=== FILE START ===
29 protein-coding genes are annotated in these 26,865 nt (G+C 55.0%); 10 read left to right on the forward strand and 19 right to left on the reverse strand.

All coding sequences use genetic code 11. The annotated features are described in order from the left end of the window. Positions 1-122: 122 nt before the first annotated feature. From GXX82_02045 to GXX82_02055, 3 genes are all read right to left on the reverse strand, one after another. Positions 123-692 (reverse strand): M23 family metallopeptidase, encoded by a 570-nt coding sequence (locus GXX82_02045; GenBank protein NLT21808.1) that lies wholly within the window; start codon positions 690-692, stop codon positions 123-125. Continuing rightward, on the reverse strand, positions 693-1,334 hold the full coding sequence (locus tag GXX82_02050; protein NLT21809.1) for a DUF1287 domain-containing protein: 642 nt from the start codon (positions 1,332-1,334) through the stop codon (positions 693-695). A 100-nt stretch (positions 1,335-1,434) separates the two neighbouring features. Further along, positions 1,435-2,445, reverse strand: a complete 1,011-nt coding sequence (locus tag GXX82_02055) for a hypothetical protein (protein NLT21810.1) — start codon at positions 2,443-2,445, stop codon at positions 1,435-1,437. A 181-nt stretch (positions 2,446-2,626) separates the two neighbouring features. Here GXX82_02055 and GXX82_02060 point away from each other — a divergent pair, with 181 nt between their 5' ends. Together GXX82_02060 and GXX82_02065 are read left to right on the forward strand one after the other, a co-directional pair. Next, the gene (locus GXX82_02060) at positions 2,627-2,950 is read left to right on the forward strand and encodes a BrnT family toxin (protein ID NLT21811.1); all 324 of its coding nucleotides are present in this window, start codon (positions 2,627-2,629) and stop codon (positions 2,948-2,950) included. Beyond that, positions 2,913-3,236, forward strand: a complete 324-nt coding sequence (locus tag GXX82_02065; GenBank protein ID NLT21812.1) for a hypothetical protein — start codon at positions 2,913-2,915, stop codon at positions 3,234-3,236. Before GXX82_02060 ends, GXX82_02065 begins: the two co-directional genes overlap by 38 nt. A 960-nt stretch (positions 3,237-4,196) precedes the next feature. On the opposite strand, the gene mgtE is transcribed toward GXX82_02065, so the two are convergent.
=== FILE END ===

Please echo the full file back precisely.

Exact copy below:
29 protein-coding genes are annotated in these 26,865 nt (G+C 55.0%); 10 read left to right on the forward strand and 19 right to left on the reverse strand.

All coding sequences use genetic code 11. The annotated features are described in order from the left end of the window. Positions 1-122: 122 nt before the first annotated feature. From GXX82_02045 to GXX82_02055, 3 genes are all read right to left on the reverse strand, one after another. Positions 123-692 (reverse strand): M23 family metallopeptidase, encoded by a 570-nt coding sequence (locus GXX82_02045; GenBank protein NLT21808.1) that lies wholly within the window; start codon positions 690-692, stop codon positions 123-125. Continuing rightward, on the reverse strand, positions 693-1,334 hold the full coding sequence (locus tag GXX82_02050; protein NLT21809.1) for a DUF1287 domain-containing protein: 642 nt from the start codon (positions 1,332-1,334) through the stop codon (positions 693-695). A 100-nt stretch (positions 1,335-1,434) separates the two neighbouring features. Further along, positions 1,435-2,445, reverse strand: a complete 1,011-nt coding sequence (locus tag GXX82_02055) for a hypothetical protein (protein NLT21810.1) — start codon at positions 2,443-2,445, stop codon at positions 1,435-1,437. A 181-nt stretch (positions 2,446-2,626) separates the two neighbouring features. Here GXX82_02055 and GXX82_02060 point away from each other — a divergent pair, with 181 nt between their 5' ends. Together GXX82_02060 and GXX82_02065 are read left to right on the forward strand one after the other, a co-directional pair. Next, the gene (locus GXX82_02060) at positions 2,627-2,950 is read left to right on the forward strand and encodes a BrnT family toxin (protein ID NLT21811.1); all 324 of its coding nucleotides are present in this window, start codon (positions 2,627-2,629) and stop codon (positions 2,948-2,950) included. Beyond that, positions 2,913-3,236, forward strand: a complete 324-nt coding sequence (locus tag GXX82_02065; GenBank protein ID NLT21812.1) for a hypothetical protein — start codon at positions 2,913-2,915, stop codon at positions 3,234-3,236. Before GXX82_02060 ends, GXX82_02065 begins: the two co-directional genes overlap by 38 nt. A 960-nt stretch (positions 3,237-4,196) precedes the next feature. On the opposite strand, the gene mgtE is transcribed toward GXX82_02065, so the two are convergent.